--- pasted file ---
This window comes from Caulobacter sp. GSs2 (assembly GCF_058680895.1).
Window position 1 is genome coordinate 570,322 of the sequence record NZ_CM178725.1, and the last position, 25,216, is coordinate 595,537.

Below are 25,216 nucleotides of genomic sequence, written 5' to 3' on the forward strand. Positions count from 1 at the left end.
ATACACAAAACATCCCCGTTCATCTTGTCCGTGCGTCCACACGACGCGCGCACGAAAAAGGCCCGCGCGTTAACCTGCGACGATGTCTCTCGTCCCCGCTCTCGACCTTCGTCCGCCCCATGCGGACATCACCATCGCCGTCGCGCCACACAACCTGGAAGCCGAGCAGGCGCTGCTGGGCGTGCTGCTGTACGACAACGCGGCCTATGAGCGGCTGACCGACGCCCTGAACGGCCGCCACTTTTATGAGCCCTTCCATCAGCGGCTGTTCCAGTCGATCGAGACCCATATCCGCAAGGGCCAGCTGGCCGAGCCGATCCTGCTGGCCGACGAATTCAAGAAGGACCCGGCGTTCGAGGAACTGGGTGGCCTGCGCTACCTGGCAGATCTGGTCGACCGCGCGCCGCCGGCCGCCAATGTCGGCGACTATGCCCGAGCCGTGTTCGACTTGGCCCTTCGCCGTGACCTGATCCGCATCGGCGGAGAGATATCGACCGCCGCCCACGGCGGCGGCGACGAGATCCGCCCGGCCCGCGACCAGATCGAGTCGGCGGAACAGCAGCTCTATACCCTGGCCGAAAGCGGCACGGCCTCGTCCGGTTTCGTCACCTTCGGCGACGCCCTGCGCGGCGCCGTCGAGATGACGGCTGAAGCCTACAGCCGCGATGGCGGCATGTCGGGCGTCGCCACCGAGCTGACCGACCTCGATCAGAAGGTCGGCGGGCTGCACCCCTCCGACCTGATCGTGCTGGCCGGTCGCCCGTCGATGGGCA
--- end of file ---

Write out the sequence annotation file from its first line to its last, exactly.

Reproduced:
This window comes from Caulobacter sp. GSs2 (assembly GCF_058680895.1).
Window position 1 is genome coordinate 570,322 of the sequence record NZ_CM178725.1, and the last position, 25,216, is coordinate 595,537.

Below are 25,216 nucleotides of genomic sequence, written 5' to 3' on the forward strand. Positions count from 1 at the left end.
ATACACAAAACATCCCCGTTCATCTTGTCCGTGCGTCCACACGACGCGCGCACGAAAAAGGCCCGCGCGTTAACCTGCGACGATGTCTCTCGTCCCCGCTCTCGACCTTCGTCCGCCCCATGCGGACATCACCATCGCCGTCGCGCCACACAACCTGGAAGCCGAGCAGGCGCTGCTGGGCGTGCTGCTGTACGACAACGCGGCCTATGAGCGGCTGACCGACGCCCTGAACGGCCGCCACTTTTATGAGCCCTTCCATCAGCGGCTGTTCCAGTCGATCGAGACCCATATCCGCAAGGGCCAGCTGGCCGAGCCGATCCTGCTGGCCGACGAATTCAAGAAGGACCCGGCGTTCGAGGAACTGGGTGGCCTGCGCTACCTGGCAGATCTGGTCGACCGCGCGCCGCCGGCCGCCAATGTCGGCGACTATGCCCGAGCCGTGTTCGACTTGGCCCTTCGCCGTGACCTGATCCGCATCGGCGGAGAGATATCGACCGCCGCCCACGGCGGCGGCGACGAGATCCGCCCGGCCCGCGACCAGATCGAGTCGGCGGAACAGCAGCTCTATACCCTGGCCGAAAGCGGCACGGCCTCGTCCGGTTTCGTCACCTTCGGCGACGCCCTGCGCGGCGCCGTCGAGATGACGGCTGAAGCCTACAGCCGCGATGGCGGCATGTCGGGCGTCGCCACCGAGCTGACCGACCTCGATCAGAAGGTCGGCGGGCTGCACCCCTCCGACCTGATCGTGCTGGCCGGTCGCCCGTCGATGGGCA